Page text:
China to raise grain purchase prices, expand corn area in 2021

The moves, outlined by Premier Li Keqiang and the state economic planning agency in annual reports to parliament, also come after the COVID-19 pandemic last year fuelled food security jitters in the world's most populous country

  

BEIJING - China's government said on Friday it will raise its minimum purchase price for wheat and rice and expand corn planting areas this year, reiterating earlier plans to boost grain output after prices soared last year.

The moves, outlined by Premier Li Keqiang and the state economic planning agency in annual reports to parliament, also come after the COVID-19 pandemic last year fuelled food security jitters in the world's most populous country. 

"Ensuring that our people have enough food remains a top priority for our government. We are resolved to ensure food security for our 1.4 billion people, and we know we can achieve this," said Li in his 2021 work report.

China buys wheat and rice, its staple food grains, from farmers at a minimum price when the market price drops below that level to support food production.

It had cut those support prices in 2018 after stocks of the grains ballooned. However, this year it lifted the minimum price for wheat for the first time since 2014 amid its renewed focus on food security.

Surging corn prices have also pushed animal feed mills to use more wheat, tightening supplies of the grain.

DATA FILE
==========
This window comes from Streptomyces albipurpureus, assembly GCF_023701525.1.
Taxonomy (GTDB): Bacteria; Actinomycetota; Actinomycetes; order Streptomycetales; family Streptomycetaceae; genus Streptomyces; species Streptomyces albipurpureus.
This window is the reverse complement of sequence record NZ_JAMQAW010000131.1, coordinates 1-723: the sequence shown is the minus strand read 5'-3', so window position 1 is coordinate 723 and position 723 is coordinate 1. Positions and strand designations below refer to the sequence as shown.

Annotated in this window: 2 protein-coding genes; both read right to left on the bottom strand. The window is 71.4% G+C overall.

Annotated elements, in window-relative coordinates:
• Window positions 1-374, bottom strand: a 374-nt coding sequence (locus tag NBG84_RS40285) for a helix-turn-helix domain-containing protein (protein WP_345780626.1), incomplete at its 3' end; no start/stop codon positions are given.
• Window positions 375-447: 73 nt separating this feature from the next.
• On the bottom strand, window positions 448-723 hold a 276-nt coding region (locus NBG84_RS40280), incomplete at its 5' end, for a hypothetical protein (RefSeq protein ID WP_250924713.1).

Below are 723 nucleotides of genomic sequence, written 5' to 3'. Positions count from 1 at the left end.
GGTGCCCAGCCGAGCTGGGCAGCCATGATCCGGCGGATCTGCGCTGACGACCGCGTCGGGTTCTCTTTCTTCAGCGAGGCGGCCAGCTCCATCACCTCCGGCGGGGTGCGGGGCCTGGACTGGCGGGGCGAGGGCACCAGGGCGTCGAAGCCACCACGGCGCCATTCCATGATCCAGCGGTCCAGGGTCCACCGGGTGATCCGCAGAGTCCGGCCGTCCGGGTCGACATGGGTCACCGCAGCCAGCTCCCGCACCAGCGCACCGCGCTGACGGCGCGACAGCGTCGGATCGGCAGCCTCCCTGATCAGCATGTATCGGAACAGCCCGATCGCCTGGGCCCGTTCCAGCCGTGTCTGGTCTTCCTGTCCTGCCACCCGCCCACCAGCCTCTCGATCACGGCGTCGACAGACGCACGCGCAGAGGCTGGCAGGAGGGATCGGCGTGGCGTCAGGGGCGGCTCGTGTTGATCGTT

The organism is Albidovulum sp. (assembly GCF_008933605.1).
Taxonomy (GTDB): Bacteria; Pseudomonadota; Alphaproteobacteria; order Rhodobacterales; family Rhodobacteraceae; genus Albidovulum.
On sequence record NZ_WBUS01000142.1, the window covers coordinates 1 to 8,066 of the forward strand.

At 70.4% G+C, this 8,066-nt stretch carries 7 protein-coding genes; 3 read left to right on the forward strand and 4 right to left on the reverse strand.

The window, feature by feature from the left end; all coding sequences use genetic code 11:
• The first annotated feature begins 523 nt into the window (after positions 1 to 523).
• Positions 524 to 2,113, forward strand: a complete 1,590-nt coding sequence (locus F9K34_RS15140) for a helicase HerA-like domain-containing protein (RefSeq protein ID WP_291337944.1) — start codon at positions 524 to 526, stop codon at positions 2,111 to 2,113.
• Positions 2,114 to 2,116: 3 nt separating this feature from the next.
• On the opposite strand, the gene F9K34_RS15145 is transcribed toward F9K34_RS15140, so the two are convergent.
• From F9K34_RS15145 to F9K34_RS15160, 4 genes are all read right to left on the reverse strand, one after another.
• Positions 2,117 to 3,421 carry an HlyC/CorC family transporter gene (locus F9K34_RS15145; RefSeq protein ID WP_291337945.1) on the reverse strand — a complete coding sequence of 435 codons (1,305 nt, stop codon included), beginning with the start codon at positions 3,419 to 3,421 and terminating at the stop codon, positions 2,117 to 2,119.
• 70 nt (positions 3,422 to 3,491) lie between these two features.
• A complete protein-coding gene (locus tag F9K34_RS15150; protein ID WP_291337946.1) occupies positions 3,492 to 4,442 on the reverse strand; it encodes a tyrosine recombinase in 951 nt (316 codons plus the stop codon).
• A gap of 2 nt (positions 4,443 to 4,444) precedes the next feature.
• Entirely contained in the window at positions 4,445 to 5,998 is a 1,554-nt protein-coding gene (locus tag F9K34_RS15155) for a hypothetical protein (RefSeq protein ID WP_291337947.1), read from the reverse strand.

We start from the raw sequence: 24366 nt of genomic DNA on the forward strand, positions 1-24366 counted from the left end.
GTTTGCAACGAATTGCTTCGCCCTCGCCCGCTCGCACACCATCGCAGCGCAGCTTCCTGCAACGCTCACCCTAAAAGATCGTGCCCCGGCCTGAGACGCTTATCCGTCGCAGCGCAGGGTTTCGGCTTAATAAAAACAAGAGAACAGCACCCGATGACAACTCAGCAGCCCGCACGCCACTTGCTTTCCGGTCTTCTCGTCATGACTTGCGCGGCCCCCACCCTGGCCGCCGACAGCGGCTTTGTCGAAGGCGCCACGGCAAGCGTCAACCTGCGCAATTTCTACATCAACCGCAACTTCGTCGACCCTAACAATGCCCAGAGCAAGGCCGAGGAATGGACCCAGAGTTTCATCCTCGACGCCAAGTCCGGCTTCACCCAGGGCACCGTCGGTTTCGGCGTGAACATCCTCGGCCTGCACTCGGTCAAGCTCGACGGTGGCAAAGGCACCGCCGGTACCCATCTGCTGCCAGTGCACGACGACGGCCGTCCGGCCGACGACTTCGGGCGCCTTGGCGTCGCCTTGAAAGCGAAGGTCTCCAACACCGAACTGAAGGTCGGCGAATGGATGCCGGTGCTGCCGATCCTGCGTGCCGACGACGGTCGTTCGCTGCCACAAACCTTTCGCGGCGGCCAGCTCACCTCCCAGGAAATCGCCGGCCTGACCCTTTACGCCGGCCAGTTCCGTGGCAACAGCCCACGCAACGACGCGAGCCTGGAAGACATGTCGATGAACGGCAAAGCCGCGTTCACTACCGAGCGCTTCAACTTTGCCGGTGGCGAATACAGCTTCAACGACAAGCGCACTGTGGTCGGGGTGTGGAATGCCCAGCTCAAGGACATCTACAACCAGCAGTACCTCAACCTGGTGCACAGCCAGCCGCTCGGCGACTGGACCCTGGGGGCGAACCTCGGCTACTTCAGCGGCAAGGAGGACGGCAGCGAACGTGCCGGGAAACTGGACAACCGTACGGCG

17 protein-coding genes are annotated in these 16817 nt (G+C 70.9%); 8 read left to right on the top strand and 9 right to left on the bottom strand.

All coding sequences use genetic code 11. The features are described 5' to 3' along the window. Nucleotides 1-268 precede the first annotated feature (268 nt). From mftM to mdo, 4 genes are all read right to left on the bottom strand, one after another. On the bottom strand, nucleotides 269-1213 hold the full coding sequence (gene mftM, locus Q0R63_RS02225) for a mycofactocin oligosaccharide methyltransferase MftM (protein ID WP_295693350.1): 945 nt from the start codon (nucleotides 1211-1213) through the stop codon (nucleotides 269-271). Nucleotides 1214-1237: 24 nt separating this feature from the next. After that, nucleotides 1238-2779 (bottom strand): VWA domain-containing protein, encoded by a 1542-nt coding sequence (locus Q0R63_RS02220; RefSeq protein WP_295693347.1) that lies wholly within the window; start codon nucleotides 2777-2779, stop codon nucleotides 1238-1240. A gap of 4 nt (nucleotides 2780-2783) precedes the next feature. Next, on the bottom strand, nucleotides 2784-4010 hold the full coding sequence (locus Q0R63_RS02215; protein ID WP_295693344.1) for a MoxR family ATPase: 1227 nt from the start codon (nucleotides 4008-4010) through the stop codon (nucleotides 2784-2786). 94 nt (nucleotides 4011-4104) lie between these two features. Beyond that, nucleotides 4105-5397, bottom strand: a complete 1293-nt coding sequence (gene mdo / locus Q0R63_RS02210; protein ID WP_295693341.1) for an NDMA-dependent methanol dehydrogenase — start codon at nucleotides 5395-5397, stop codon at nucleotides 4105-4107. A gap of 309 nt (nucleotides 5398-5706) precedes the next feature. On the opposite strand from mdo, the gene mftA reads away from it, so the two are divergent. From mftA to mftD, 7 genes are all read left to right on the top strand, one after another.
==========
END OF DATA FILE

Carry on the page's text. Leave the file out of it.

Recognising the competition for land between soybeans and corn, the state planner prioritised higher corn acreage and said production of soybeans would be stable this year, changing prior years' trends of large increases in output. It also said it would support production of grains on barren land.

China will also work to conserve fertile black soil in the northeast while adding more high quality farmland, said Li.

The country will ensure stable supplies and prices of farm products, he added. The Ministry of Finance said spending on stockpiling of grain and edible oils would remain the same as last year at 122.5 billion yuan ($18.92 billion).

The state planner highlighted the need to continue to rebuild and stabilise hog production, and to develop cattle and sheep sectors.

China needs to ensure the security of animal and plant breeding resources in the five years to 2025, added Li, but no specific targets were set for commercialisation of genetically modified crops.

($1 = 6.4731 Chinese yuan renminbi)

(Reporting by Dominique Patton and Hallie Gu in Beijing; Writing by Emily Chow and Dominique Patton; Editing by Shri Navaratnam and Christian Schmollinger) ((emily.chow@thomsonreuters.com; +862120830020; Reuters Messaging: emily.chow.thomsonreuters.com@reuters.net))

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